How The Government’s Changes To HECS Will Impact Millions Of Australians

Even if you graduated years ago these changes could hit you pretty hard.


Want more Junkee in your life? Sign up to our newsletter, and follow us on Instagram, Twitter and Facebook so you always know where to find us.

Yesterday the federal government announced plans to cut $2.8 billion in university funding and jack up student fees. The new policies have already been met with strong criticism from student activists and the higher education sector, but there’s one big change the government is proposing that doesn’t just impact universities and students; it impacts every single person with a student debt. All 2.2 million of us.

The government is proposing to change the HECS repayment system by forcing graduates to pay off their debt earlier. The changes sound complicated and technical (because they are) but if they kick in from 2018, as the government plans, they will impact every single person with a student debt, regardless of when you studied.

The changes mean that lower-income graduates will be affected most, but the government argues that this is necessary to protect the “sustainability” of the system. So let’s take a look at what these changes mean in dollar terms.

A Great Big New Tax?

The HECS repayment system works a lot like income tax. Depending on how much you earn every year, you pay a proportion of your income back to the government until your debt is paid off. But there’s one crucial difference to HECS repayments and tax in terms of how they operate.

In Australia you only start paying income tax once you earn over $18,200 a year. The income tax rate for that bracket is 19 percent. That means you pay 19 cents in every $1 you earn over $18,200. You don’t pay tax on any income under that threshold.

But that’s not how HECS works. At the moment you only start repaying your student debt if you earn over $52,000 a year. But once you cross that threshold you pay the repayment rate of 2 percent on all your income, not just the amount above $52,000. That translates to $1,040 a year in minimum repayments for someone on that income.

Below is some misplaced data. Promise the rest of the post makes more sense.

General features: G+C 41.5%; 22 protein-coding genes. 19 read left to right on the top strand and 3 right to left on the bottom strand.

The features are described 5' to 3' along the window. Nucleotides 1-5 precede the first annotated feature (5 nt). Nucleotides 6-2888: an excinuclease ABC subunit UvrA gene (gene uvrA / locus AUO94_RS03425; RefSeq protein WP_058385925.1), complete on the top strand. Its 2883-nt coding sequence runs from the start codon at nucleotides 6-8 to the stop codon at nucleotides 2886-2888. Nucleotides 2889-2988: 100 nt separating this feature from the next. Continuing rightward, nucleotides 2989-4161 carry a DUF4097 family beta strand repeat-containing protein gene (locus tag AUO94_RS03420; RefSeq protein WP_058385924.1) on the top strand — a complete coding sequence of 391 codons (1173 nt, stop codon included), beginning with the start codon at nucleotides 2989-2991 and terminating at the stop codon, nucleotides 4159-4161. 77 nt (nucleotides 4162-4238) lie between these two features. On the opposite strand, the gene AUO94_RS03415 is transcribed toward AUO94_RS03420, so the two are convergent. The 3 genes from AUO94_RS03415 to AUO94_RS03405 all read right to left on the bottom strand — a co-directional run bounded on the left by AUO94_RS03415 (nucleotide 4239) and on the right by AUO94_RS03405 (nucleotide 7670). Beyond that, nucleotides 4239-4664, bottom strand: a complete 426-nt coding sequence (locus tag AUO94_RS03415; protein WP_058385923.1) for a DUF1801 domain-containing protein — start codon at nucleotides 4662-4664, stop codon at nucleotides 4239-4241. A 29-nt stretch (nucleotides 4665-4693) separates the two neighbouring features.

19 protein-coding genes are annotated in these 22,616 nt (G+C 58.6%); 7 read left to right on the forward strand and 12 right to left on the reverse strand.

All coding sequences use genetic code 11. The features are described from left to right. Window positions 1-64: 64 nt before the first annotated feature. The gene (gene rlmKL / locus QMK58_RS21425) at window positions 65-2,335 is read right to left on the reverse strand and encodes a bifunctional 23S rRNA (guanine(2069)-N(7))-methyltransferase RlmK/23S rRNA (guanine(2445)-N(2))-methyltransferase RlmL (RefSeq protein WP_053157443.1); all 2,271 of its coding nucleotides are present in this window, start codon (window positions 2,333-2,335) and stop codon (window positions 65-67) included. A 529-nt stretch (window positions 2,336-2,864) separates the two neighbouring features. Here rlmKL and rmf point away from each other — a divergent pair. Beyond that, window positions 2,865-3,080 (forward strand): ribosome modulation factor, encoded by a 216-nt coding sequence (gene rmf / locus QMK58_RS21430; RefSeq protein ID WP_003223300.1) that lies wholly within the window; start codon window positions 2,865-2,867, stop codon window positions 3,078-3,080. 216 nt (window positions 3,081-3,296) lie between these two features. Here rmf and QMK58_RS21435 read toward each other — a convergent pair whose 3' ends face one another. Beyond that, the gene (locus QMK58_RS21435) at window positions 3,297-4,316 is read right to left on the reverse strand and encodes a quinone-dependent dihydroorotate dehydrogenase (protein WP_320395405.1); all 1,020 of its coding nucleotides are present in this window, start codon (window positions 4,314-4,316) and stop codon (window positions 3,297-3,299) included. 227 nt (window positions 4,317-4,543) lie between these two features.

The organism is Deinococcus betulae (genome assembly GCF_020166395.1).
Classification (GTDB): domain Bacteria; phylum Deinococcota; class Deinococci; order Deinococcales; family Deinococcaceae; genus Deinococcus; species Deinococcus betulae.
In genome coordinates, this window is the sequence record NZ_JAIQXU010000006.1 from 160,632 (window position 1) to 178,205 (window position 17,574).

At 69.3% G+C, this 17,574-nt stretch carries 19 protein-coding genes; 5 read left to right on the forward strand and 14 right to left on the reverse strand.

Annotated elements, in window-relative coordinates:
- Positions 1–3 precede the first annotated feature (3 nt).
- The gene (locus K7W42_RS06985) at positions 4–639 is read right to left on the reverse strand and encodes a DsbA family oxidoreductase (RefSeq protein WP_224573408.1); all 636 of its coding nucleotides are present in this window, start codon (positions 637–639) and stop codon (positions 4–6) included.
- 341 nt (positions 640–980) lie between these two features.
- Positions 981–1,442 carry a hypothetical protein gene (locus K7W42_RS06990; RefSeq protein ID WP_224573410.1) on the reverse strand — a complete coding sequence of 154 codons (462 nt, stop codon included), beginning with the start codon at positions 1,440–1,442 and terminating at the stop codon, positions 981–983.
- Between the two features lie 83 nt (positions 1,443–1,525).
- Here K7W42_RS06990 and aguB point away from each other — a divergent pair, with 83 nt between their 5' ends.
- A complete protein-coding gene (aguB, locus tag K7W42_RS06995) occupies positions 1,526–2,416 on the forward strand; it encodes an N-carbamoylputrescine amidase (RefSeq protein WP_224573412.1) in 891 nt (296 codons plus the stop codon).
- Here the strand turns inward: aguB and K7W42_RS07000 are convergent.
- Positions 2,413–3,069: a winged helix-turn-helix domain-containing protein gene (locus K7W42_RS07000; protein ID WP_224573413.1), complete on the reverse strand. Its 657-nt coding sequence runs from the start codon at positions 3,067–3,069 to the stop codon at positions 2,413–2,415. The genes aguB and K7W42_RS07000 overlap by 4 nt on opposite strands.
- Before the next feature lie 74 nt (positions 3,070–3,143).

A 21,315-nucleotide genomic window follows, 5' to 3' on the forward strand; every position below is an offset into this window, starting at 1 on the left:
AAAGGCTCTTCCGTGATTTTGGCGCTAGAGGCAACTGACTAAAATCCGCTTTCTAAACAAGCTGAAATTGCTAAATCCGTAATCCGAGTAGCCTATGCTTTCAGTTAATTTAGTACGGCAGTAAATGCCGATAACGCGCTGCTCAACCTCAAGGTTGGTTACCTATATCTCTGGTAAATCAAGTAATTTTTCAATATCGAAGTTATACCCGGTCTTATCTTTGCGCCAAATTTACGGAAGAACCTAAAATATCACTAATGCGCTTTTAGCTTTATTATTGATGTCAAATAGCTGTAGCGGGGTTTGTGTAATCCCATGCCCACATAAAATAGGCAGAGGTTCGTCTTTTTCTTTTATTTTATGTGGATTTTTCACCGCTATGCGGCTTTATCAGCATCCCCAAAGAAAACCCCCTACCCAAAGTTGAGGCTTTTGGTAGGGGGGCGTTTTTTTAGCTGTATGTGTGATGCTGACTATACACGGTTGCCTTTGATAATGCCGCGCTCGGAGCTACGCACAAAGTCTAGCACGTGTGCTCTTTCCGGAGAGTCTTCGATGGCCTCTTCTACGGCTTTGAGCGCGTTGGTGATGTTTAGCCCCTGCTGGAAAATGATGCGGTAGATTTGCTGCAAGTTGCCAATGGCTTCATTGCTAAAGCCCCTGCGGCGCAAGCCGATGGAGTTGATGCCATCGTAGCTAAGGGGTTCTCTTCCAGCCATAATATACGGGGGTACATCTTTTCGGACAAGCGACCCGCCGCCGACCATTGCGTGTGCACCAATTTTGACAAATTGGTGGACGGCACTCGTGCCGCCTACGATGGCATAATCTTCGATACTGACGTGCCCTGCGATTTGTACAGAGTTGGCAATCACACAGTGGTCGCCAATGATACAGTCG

If the government gets its way, that could all change from 2018. They’re planning to lower the threshold and increase the repayment rates.

We’ve Done The Numbers

The government has released a table showing the new thresholds and repayment rates:

Screen Shot 2017-05-02 at 2.18.22 pmScreen Shot 2017-05-02 at 3.01.36 pm

The new threshold for repayment will kick in at $42,000 and if you earn that income you’ll be required to pay back 1 percent ($420) a year. That new threshold is less than the current national median wage of $54,000.

By dropping the threshold, an additional 180,000 people will be required to start paying back their debt and 62 percent of them are women. But it’s not just low-income earners who will be impacted. People on median incomes will also be hit.

At the moment someone earning just over $50,000 isn’t required to make any HECS repayments. Under the new system they’ll be forking out $1,250 a year. People earning $57,000 will have their repayments doubled from $1,140 to $2,280.

On the top end of the income spectrum graduates earning over $120,000 will have a new 10 percent repayment rate. They’ll be paying $12,000 a year in repayments.

Some examples of how the changes will impact graduates.

If you want to find out how the changes could impact you, check out this cool little tool over at The Guardian.

Looking at this optimistically, the changes mean that graduates could end up paying off their debts faster. But until that happens, their disposable income will take a solid hit making it all that much harder to save up.

The increases to student fees mean that new students will be hit harder by this package of reforms, but everyone with a HECS debt will be impacted. The government will argue that middle-income earners need to pay more to make the system “sustainable” but it will be interesting to see who else is asked to do their ‘fair share’ in this year’s budget. Like, for example, property investors.

Osman Faruqi is Junkee’s News and Politics Editor. You can follow him on Twitter at @oz_f.